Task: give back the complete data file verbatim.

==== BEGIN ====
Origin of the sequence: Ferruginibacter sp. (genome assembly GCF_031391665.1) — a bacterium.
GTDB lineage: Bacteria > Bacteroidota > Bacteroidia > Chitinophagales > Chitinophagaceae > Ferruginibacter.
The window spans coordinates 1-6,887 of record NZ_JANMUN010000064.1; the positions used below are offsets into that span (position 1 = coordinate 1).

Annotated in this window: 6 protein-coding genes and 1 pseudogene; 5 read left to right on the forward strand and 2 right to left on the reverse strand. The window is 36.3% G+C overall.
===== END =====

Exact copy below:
Origin of the sequence: Ferruginibacter sp. (genome assembly GCF_031391665.1) — a bacterium.
GTDB lineage: Bacteria > Bacteroidota > Bacteroidia > Chitinophagales > Chitinophagaceae > Ferruginibacter.
The window spans coordinates 1-6,887 of record NZ_JANMUN010000064.1; the positions used below are offsets into that span (position 1 = coordinate 1).

Annotated in this window: 6 protein-coding genes and 1 pseudogene; 5 read left to right on the forward strand and 2 right to left on the reverse strand. The window is 36.3% G+C overall.